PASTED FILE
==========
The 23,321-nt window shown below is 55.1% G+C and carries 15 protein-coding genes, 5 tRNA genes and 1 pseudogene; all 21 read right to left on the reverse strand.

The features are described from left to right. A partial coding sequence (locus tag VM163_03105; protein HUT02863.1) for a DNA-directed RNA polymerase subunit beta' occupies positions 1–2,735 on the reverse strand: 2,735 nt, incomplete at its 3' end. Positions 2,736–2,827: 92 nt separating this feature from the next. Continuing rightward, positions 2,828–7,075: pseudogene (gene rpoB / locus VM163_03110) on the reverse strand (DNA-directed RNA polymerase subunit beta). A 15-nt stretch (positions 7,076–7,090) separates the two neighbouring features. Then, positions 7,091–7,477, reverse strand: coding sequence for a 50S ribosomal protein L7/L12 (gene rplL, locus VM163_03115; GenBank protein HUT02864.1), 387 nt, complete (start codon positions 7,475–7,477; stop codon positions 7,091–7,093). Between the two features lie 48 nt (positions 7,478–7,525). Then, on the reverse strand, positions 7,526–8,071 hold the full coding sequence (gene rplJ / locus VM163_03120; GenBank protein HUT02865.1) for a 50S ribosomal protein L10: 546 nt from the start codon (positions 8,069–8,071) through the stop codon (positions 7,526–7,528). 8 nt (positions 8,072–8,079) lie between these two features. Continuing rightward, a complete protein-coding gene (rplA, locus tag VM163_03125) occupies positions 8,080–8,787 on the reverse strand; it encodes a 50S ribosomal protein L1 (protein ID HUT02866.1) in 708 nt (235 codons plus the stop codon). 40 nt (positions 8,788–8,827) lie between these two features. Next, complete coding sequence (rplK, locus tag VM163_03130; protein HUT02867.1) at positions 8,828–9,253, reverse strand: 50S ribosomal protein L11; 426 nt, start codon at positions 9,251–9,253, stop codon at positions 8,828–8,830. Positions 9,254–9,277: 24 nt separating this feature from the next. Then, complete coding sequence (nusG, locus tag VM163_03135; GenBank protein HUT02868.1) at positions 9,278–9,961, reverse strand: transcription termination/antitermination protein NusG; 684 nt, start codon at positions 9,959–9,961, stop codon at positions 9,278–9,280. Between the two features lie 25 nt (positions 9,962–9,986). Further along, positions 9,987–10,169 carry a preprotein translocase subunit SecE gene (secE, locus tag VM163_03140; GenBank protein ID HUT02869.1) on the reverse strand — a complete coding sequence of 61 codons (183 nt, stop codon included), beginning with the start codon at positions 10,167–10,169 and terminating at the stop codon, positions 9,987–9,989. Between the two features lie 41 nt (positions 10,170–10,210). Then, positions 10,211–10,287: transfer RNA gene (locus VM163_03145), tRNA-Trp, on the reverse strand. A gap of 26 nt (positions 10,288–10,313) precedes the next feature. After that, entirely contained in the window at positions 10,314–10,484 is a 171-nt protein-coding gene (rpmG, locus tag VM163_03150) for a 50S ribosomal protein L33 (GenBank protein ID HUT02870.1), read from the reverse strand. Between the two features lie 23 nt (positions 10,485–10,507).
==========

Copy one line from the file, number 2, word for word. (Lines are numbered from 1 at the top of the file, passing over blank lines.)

The features are described from left to right. A partial coding sequence (locus tag VM163_03105; protein HUT02863.1) for a DNA-directed RNA polymerase subunit beta' occupies positions 1–2,735 on the reverse strand: 2,735 nt, incomplete at its 3' end. Positions 2,736–2,827: 92 nt separating this feature from the next. Continuing rightward, positions 2,828–7,075: pseudogene (gene rpoB / locus VM163_03110) on the reverse strand (DNA-directed RNA polymerase subunit beta). A 15-nt stretch (positions 7,076–7,090) separates the two neighbouring features. Then, positions 7,091–7,477, reverse strand: coding sequence for a 50S ribosomal protein L7/L12 (gene rplL, locus VM163_03115; GenBank protein HUT02864.1), 387 nt, complete (start codon positions 7,475–7,477; stop codon positions 7,091–7,093). Between the two features lie 48 nt (positions 7,478–7,525). Then, on the reverse strand, positions 7,526–8,071 hold the full coding sequence (gene rplJ / locus VM163_03120; GenBank protein HUT02865.1) for a 50S ribosomal protein L10: 546 nt from the start codon (positions 8,069–8,071) through the stop codon (positions 7,526–7,528). 8 nt (positions 8,072–8,079) lie between these two features. Continuing rightward, a complete protein-coding gene (rplA, locus tag VM163_03125) occupies positions 8,080–8,787 on the reverse strand; it encodes a 50S ribosomal protein L1 (protein ID HUT02866.1) in 708 nt (235 codons plus the stop codon). 40 nt (positions 8,788–8,827) lie between these two features. Next, complete coding sequence (rplK, locus tag VM163_03130; protein HUT02867.1) at positions 8,828–9,253, reverse strand: 50S ribosomal protein L11; 426 nt, start codon at positions 9,251–9,253, stop codon at positions 8,828–8,830. Positions 9,254–9,277: 24 nt separating this feature from the next. Then, complete coding sequence (nusG, locus tag VM163_03135; GenBank protein HUT02868.1) at positions 9,278–9,961, reverse strand: transcription termination/antitermination protein NusG; 684 nt, start codon at positions 9,959–9,961, stop codon at positions 9,278–9,280. Between the two features lie 25 nt (positions 9,962–9,986). Further along, positions 9,987–10,169 carry a preprotein translocase subunit SecE gene (secE, locus tag VM163_03140; GenBank protein ID HUT02869.1) on the reverse strand — a complete coding sequence of 61 codons (183 nt, stop codon included), beginning with the start codon at positions 10,167–10,169 and terminating at the stop codon, positions 9,987–9,989. Between the two features lie 41 nt (positions 10,170–10,210). Then, positions 10,211–10,287: transfer RNA gene (locus VM163_03145), tRNA-Trp, on the reverse strand. A gap of 26 nt (positions 10,288–10,313) precedes the next feature. After that, entirely contained in the window at positions 10,314–10,484 is a 171-nt protein-coding gene (rpmG, locus tag VM163_03150) for a 50S ribosomal protein L33 (GenBank protein ID HUT02870.1), read from the reverse strand. Between the two features lie 23 nt (positions 10,485–10,507).